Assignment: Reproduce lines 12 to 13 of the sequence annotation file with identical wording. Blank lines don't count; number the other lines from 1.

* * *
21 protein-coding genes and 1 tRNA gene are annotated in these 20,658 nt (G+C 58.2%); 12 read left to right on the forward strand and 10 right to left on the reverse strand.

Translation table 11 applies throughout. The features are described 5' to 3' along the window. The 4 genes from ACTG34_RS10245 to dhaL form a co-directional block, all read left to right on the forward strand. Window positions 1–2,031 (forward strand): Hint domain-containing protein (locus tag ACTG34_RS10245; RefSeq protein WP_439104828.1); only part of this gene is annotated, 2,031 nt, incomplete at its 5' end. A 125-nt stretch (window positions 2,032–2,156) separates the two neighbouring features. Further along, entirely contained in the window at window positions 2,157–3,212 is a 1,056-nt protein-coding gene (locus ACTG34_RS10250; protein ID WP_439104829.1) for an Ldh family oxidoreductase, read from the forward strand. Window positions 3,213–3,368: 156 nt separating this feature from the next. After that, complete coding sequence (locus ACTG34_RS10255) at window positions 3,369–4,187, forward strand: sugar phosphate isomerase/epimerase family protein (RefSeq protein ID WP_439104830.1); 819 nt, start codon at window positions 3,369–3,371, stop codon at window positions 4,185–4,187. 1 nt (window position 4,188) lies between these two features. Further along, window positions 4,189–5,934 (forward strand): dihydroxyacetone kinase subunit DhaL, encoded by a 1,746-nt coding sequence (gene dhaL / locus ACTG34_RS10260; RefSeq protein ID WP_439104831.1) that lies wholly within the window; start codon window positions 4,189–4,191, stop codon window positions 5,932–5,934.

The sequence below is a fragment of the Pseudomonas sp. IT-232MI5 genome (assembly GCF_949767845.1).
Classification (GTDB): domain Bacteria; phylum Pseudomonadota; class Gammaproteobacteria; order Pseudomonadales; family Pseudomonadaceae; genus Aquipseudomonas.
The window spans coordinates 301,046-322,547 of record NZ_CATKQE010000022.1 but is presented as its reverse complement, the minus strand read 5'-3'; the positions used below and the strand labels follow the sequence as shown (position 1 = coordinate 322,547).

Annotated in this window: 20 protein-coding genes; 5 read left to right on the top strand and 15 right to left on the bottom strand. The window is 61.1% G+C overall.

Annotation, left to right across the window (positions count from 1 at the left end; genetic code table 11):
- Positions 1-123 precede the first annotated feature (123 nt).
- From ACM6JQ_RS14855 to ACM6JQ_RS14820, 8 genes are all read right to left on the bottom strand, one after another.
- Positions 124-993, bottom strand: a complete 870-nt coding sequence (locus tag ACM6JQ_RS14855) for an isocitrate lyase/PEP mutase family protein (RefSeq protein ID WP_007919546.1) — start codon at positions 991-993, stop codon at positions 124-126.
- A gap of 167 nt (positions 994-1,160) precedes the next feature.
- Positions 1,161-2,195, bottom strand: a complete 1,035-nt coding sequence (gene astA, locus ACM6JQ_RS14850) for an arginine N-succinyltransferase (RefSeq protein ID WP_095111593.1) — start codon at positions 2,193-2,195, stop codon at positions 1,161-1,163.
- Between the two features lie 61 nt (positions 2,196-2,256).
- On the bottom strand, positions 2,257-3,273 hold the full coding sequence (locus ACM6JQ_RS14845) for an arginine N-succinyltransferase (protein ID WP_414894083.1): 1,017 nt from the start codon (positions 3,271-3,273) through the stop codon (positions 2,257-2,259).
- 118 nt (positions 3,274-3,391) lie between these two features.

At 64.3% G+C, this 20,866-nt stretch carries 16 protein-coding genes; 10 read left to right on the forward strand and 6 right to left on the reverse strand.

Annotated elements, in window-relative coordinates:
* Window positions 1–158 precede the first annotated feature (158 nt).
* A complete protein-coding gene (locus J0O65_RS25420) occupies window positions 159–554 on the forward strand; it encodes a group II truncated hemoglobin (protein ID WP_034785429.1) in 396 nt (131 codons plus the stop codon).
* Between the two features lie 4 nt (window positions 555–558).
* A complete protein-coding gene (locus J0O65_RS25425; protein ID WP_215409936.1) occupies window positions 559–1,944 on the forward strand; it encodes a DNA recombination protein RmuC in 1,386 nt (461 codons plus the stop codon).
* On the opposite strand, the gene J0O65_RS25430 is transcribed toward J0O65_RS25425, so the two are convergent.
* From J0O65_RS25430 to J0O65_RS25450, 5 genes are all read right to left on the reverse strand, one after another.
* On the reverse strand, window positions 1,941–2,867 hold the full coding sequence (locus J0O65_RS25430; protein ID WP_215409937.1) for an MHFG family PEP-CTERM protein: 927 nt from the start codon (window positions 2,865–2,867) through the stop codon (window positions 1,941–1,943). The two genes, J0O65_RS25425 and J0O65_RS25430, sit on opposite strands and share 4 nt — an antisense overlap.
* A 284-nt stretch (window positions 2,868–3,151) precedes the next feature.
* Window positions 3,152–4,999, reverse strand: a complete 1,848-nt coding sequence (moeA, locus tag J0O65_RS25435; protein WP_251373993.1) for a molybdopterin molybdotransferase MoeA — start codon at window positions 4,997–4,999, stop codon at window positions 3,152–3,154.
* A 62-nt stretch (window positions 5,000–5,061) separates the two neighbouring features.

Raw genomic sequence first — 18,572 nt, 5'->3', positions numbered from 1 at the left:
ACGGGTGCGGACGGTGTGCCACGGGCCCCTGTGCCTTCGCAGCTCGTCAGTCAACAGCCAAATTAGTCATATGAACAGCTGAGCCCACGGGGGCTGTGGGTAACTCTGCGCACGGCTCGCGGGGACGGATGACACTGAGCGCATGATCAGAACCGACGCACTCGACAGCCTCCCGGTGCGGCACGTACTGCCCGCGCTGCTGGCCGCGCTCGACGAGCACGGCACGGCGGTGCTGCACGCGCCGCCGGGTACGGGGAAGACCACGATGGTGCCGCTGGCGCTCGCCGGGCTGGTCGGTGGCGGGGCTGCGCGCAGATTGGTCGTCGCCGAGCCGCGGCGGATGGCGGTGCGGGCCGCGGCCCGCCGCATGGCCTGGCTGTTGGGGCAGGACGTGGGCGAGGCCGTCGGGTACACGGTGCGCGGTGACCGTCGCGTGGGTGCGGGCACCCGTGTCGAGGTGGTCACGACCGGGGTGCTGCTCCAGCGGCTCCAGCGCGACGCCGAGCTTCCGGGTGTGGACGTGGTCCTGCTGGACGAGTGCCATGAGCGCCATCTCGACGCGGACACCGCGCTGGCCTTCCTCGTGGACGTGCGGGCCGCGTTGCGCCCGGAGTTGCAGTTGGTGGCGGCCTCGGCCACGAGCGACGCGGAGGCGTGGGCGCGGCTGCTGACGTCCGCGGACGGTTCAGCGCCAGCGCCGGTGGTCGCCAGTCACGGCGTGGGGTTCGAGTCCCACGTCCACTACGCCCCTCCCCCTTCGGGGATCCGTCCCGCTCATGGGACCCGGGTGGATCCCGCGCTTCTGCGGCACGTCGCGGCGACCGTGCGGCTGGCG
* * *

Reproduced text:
- Positions 1,161-2,195, bottom strand: a complete 1,035-nt coding sequence (gene astA, locus ACM6JQ_RS14850) for an arginine N-succinyltransferase (RefSeq protein ID WP_095111593.1) — start codon at positions 2,193-2,195, stop codon at positions 1,161-1,163.
- Between the two features lie 61 nt (positions 2,196-2,256).